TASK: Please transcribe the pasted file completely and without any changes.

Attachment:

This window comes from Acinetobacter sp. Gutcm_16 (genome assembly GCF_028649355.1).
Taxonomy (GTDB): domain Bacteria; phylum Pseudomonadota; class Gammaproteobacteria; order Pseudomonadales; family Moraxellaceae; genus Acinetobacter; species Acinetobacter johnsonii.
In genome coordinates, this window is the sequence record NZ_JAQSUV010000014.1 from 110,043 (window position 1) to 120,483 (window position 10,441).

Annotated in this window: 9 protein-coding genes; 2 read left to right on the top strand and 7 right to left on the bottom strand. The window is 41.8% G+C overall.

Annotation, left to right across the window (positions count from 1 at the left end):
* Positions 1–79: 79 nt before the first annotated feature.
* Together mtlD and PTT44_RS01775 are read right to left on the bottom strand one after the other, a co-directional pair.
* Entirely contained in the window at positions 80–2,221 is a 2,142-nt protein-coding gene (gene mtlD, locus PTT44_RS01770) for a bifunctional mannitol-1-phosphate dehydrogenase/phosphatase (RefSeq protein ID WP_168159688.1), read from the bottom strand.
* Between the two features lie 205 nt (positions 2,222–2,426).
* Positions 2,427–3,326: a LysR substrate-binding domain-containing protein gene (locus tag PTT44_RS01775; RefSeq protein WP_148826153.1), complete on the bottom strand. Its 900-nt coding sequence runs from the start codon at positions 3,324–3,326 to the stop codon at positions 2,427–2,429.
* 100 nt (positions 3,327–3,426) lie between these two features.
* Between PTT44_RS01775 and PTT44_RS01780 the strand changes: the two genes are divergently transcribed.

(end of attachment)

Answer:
This window comes from Acinetobacter sp. Gutcm_16 (genome assembly GCF_028649355.1).
Taxonomy (GTDB): domain Bacteria; phylum Pseudomonadota; class Gammaproteobacteria; order Pseudomonadales; family Moraxellaceae; genus Acinetobacter; species Acinetobacter johnsonii.
In genome coordinates, this window is the sequence record NZ_JAQSUV010000014.1 from 110,043 (window position 1) to 120,483 (window position 10,441).

Annotated in this window: 9 protein-coding genes; 2 read left to right on the top strand and 7 right to left on the bottom strand. The window is 41.8% G+C overall.

Annotation, left to right across the window (positions count from 1 at the left end):
* Positions 1–79: 79 nt before the first annotated feature.
* Together mtlD and PTT44_RS01775 are read right to left on the bottom strand one after the other, a co-directional pair.
* Entirely contained in the window at positions 80–2,221 is a 2,142-nt protein-coding gene (gene mtlD, locus PTT44_RS01770) for a bifunctional mannitol-1-phosphate dehydrogenase/phosphatase (RefSeq protein ID WP_168159688.1), read from the bottom strand.
* Between the two features lie 205 nt (positions 2,222–2,426).
* Positions 2,427–3,326: a LysR substrate-binding domain-containing protein gene (locus tag PTT44_RS01775; RefSeq protein WP_148826153.1), complete on the bottom strand. Its 900-nt coding sequence runs from the start codon at positions 3,324–3,326 to the stop codon at positions 2,427–2,429.
* 100 nt (positions 3,327–3,426) lie between these two features.
* Between PTT44_RS01775 and PTT44_RS01780 the strand changes: the two genes are divergently transcribed.